Saturday, February 10, 2018

52 Ancestors, Week 4: Invite to Dinner


I'm a bit behind on the 52 Ancestors challenge so it's week four for me. Week four's prompt is invite to Dinner. Just the thought of inviting one of my ancestor's to dinner was exciting! I sat at the kitchen table, cup of coffee in hand and imagined what ancestor would sit in the chair across from me.  I chose my maternal great-grandmother,  Mary Belle Carr  as my dinner guest. Although my mother told me that she took care of me as a toddler, she died when I was three and I do not remember her at all. I've always heard so much about her.

I imagine that's it's a warm summer day in Iowa. When I came to the door she would say, in her southern drawl, "How are ya honey?" she would instruct me to put on an apron and snap those string beans as she prepared to fry the chicken. She had already made the potato salad along with her famous lemonade the day before so that they would be nice and cold. She had made plenty of biscuits earlier that morning, which were sitting on the table covered with a kitchen towel. The peach cobbler was bubbling in the oven filling the air with the smell of cinnamon and warm peaches. As I snapped the beans, I would ask her about her recipes and who taught her to cook. After dinner, we would sit on the porch, and I would ask more questions, like where her mother was from and when was she born. I would ask about her mother's family and what she knew of her father. I would ask if the family story was really true. Was her father really a German doctor?  Did he really take advantage of her mother? I would ask her how she came to Iowa before she married her husband Peter.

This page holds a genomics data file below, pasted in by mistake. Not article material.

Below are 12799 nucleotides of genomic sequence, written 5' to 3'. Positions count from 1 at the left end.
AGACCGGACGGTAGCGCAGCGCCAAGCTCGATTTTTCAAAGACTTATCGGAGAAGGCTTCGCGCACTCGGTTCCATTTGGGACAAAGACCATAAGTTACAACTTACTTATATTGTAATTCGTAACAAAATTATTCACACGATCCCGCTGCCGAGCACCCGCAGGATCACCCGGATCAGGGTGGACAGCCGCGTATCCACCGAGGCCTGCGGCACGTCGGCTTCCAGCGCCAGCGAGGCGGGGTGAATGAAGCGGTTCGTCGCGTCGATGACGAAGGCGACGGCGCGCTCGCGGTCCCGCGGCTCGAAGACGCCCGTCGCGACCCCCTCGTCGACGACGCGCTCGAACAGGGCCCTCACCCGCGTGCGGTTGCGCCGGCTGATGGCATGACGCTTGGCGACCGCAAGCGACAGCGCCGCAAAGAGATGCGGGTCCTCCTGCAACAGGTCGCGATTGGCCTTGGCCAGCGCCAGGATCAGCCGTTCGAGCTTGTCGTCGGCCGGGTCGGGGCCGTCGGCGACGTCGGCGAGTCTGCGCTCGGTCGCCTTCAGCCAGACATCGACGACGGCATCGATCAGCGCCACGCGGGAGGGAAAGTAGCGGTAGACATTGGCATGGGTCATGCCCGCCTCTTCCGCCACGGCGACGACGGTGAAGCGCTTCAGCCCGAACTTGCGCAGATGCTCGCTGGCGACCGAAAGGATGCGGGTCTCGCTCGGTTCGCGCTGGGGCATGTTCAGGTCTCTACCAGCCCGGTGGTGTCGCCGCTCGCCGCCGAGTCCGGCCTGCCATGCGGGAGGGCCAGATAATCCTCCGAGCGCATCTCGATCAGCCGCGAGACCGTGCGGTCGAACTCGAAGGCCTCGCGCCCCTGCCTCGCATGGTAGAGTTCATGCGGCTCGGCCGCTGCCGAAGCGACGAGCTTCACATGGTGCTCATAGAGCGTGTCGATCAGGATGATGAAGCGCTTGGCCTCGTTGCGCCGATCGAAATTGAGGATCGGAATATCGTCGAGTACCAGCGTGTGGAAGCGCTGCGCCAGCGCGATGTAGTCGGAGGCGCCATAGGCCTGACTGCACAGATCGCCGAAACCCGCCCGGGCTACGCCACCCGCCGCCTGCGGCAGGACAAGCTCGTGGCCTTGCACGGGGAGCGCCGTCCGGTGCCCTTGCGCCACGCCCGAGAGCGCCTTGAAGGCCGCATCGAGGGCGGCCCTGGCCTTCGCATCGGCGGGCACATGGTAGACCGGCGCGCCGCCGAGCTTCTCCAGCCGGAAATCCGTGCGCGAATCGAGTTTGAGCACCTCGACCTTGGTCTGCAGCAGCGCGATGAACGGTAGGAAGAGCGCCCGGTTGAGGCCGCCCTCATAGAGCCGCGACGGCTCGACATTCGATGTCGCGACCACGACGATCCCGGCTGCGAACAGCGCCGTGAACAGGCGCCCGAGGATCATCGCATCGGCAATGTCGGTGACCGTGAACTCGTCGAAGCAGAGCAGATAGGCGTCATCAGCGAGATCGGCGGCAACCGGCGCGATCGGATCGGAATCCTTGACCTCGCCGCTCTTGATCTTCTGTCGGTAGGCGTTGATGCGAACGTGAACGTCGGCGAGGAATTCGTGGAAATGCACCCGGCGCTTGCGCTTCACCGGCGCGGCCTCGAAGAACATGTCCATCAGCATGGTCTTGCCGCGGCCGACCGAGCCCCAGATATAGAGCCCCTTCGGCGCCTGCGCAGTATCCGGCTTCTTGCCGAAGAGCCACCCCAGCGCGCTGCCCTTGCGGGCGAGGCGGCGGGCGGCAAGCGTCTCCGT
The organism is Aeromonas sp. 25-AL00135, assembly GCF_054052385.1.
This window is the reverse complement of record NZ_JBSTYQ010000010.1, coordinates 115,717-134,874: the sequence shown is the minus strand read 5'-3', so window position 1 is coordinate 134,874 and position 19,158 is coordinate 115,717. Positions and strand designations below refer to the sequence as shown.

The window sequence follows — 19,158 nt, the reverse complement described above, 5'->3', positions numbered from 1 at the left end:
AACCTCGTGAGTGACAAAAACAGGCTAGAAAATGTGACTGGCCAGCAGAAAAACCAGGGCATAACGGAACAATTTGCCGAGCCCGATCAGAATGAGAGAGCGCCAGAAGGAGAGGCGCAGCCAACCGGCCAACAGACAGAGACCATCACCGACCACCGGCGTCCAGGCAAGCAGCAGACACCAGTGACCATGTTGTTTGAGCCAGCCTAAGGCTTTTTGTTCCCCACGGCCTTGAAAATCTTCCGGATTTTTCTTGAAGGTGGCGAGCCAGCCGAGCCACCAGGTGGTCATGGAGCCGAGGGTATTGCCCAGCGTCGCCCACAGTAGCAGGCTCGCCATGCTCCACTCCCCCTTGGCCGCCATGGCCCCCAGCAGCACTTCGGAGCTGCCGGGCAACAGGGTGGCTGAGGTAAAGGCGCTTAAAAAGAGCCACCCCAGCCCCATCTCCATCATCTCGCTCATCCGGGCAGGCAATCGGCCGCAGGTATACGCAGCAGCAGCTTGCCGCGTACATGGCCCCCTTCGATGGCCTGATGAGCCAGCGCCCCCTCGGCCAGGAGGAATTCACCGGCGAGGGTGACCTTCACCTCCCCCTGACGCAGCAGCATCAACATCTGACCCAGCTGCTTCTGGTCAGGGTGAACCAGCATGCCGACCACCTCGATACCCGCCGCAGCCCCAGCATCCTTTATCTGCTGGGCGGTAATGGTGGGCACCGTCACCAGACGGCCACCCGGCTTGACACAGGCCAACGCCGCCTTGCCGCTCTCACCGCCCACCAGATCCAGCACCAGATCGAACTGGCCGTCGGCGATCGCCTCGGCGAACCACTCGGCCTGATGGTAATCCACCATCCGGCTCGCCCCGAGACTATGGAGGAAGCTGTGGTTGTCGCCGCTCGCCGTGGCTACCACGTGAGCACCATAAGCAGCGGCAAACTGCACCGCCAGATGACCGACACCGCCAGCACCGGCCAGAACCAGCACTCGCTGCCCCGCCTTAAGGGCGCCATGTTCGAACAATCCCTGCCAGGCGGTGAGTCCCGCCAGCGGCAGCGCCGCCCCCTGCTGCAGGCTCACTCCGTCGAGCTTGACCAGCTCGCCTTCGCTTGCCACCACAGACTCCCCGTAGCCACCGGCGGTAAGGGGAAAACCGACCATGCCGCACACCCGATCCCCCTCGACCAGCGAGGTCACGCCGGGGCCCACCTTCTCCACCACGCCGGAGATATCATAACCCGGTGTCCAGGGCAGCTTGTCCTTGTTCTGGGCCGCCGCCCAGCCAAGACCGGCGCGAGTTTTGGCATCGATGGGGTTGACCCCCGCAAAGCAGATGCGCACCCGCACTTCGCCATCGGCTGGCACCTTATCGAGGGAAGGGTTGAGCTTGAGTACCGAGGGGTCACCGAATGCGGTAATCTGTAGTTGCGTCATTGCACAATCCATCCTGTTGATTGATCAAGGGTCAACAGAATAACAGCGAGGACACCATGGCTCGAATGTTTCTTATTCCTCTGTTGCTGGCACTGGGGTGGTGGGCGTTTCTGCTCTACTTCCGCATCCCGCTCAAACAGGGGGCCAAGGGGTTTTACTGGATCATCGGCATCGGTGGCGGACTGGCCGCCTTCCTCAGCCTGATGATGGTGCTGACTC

Mary Belle Carr was born May 27, 1886 in Lynchburg, Virginia to Nellie Goggins and James Carr. She had one brother, John W. Carr. She married Peter Doyle in 1903. It appears that she certainly had her share of hard times. She began having children very young and lost several children, some stillborn and some that died in infancy. One child died after another until about 1910. Out of thirteen children in total, seven lived. My grandmother always said that her mother, Mary Belle never worked a day in her life. Her husband Peter always cared for her and after he died in 1934, she had his pension. A "Widow's Pension" as grandma called it. I have yet to find this pension. She later became an evangelist. She preached the word of the gospel to the sick and shut in in the neighborhood. She would also visit women in prison. She re-married in 1940 to William Martin. She did not stay married for long. She died in 1966 in Des Moines, Iowa.

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